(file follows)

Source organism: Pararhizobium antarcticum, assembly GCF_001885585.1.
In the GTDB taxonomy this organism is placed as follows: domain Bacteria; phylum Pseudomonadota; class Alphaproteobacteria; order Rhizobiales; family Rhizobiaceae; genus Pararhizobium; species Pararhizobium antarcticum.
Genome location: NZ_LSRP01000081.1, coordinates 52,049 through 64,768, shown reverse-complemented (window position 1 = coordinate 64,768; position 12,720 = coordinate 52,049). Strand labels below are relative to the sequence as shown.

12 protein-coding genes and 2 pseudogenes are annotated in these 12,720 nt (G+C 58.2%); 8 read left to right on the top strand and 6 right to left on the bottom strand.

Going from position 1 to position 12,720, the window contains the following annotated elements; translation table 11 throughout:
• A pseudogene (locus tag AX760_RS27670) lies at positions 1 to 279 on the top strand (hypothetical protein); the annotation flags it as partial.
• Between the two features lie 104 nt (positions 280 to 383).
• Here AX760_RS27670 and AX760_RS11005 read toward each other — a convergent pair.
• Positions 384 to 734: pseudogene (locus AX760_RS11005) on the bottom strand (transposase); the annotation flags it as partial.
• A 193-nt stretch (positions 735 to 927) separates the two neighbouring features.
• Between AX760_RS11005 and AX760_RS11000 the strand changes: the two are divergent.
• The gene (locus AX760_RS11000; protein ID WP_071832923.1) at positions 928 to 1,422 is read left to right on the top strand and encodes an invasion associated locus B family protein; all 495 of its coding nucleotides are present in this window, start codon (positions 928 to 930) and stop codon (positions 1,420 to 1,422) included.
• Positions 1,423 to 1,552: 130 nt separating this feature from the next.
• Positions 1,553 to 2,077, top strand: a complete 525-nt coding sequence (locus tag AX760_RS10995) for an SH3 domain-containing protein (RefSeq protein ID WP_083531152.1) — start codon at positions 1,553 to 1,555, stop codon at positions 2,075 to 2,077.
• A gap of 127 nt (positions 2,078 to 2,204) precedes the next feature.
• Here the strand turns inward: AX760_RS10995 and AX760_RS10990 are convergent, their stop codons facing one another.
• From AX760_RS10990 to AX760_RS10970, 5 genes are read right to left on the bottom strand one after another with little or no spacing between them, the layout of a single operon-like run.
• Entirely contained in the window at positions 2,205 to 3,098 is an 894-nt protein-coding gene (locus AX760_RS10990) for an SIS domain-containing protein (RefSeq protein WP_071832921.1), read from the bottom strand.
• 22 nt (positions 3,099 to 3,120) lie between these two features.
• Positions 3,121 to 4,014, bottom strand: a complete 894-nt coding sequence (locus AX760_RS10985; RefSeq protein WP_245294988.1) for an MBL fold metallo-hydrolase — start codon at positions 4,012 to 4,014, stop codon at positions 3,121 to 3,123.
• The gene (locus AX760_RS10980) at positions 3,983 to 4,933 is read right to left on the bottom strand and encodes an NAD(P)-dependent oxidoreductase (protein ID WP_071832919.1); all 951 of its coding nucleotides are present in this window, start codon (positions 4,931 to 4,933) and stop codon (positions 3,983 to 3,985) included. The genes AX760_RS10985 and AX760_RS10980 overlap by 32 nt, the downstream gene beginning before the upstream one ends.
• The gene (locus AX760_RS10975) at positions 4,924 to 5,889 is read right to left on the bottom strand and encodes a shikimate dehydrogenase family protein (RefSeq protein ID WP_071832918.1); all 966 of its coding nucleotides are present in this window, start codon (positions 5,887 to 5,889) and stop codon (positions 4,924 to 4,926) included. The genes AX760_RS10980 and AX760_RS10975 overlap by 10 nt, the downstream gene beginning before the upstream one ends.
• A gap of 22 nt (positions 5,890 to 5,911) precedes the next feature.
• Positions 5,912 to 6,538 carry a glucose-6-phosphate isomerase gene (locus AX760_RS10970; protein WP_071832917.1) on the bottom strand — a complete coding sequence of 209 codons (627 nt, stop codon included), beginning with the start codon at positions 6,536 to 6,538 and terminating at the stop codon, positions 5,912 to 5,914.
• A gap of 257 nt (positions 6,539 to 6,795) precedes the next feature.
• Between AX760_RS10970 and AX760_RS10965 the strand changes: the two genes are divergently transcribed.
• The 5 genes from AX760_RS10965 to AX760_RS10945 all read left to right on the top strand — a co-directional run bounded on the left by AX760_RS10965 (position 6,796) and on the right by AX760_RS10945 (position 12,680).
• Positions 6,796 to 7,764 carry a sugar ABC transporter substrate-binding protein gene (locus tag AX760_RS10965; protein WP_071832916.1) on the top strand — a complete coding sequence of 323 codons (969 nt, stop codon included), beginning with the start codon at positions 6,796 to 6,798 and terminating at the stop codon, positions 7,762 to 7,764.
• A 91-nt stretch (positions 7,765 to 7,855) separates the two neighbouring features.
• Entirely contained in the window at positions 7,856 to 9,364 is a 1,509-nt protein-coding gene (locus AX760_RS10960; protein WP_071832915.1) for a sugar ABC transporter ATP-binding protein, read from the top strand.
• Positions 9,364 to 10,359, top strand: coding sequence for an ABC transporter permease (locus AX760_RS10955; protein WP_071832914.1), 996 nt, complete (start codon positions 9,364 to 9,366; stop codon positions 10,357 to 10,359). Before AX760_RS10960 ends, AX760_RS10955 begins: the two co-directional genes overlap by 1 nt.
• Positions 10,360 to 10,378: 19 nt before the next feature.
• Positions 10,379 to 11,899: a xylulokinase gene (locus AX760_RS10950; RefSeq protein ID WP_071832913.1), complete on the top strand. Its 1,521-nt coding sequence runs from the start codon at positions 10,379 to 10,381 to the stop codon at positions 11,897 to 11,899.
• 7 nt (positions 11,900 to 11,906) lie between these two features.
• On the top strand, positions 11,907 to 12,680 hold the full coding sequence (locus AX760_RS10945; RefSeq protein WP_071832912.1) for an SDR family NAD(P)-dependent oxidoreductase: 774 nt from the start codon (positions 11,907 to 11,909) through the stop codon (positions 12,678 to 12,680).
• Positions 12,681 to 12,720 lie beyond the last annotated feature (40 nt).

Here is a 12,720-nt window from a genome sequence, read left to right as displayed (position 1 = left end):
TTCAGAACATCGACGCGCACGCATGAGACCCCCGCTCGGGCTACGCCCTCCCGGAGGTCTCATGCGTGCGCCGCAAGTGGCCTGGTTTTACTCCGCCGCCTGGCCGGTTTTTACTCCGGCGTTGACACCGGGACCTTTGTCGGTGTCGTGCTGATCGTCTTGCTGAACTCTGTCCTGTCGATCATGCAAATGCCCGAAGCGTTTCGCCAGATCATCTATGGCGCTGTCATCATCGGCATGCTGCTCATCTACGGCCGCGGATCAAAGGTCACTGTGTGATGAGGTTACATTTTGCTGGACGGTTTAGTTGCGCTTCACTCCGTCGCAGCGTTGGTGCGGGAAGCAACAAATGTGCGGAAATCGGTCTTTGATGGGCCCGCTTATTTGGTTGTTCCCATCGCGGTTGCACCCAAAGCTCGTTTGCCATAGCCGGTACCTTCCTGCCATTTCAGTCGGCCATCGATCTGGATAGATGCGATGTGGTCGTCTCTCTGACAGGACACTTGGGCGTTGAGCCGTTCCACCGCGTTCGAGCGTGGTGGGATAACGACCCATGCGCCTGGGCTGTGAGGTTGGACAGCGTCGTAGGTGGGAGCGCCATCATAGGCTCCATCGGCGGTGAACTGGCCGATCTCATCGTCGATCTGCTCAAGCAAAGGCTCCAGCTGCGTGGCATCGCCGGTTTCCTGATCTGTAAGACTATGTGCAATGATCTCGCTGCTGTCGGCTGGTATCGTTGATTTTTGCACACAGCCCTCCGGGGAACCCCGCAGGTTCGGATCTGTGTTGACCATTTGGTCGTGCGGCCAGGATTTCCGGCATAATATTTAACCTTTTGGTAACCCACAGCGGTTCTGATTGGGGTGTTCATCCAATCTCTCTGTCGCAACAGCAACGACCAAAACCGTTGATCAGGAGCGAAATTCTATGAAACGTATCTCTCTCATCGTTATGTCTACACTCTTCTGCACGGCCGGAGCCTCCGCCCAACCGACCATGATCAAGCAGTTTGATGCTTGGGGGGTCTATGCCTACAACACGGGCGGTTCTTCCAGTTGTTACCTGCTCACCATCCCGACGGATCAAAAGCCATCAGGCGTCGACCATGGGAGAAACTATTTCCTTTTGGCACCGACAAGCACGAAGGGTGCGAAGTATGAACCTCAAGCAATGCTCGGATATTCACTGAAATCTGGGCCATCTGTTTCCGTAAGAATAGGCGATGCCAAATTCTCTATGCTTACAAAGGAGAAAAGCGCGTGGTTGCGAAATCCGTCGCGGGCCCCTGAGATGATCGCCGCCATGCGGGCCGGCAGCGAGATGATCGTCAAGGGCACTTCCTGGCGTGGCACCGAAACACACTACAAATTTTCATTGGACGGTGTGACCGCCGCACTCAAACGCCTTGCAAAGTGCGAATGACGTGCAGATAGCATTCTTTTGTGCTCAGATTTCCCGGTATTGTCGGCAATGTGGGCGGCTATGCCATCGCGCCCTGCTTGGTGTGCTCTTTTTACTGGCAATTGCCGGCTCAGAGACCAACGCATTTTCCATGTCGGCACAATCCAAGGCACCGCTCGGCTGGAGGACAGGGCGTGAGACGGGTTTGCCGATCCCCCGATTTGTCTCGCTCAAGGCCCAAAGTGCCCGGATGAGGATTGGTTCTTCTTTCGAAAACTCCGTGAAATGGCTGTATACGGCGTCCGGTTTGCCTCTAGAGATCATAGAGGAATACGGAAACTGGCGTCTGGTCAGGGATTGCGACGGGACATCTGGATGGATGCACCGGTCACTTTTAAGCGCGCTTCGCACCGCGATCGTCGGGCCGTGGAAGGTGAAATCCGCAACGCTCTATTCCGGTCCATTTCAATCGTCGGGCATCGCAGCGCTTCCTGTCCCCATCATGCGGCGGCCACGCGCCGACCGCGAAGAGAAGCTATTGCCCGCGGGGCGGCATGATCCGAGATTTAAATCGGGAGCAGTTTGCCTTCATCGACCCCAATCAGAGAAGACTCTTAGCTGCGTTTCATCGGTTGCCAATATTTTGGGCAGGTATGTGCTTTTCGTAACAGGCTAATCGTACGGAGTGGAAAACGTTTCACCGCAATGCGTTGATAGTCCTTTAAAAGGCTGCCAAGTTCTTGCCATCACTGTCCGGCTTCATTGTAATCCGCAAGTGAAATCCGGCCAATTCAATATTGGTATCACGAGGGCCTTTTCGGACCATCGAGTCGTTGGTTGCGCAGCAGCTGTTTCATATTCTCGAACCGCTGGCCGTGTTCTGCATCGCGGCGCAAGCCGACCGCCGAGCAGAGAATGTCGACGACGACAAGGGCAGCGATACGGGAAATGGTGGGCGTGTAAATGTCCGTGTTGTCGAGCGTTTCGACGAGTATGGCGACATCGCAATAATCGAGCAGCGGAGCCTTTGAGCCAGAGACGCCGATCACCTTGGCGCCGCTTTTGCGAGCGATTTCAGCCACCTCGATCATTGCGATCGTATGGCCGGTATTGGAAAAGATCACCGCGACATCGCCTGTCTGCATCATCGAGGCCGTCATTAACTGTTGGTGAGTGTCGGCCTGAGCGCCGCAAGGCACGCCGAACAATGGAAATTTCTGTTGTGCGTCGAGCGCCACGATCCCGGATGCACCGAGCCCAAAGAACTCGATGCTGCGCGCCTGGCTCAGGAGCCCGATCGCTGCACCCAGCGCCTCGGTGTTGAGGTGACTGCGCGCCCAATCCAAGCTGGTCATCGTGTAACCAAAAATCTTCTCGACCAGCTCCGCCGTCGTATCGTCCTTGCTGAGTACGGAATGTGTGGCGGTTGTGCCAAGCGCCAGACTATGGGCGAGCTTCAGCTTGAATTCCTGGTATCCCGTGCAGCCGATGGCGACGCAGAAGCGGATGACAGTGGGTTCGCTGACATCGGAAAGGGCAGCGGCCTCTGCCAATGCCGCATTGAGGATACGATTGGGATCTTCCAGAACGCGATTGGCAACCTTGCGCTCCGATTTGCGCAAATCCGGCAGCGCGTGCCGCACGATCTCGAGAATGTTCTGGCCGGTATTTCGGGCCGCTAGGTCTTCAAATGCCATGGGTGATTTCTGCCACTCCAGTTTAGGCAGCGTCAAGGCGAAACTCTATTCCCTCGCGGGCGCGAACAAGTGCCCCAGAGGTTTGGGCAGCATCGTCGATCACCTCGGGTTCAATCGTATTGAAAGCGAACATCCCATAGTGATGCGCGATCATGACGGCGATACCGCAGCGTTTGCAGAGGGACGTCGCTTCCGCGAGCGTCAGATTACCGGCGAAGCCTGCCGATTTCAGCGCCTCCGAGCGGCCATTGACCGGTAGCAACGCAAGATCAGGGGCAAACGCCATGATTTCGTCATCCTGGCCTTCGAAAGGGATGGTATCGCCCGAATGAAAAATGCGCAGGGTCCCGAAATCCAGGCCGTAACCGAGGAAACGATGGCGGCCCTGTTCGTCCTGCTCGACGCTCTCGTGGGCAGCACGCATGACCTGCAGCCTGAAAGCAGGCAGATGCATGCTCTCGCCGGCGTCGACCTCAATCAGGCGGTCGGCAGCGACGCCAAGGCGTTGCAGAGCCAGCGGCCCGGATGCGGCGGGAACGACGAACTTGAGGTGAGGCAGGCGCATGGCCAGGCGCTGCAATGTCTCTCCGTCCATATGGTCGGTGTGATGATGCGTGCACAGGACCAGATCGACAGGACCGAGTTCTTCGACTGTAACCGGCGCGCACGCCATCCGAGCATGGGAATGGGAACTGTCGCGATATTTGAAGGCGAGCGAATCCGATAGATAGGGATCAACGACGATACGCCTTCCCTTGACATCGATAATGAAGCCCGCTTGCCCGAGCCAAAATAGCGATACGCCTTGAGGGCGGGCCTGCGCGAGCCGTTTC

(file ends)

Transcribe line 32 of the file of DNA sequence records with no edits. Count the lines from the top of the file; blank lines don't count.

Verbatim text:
• Positions 10,360 to 10,378: 19 nt before the next feature.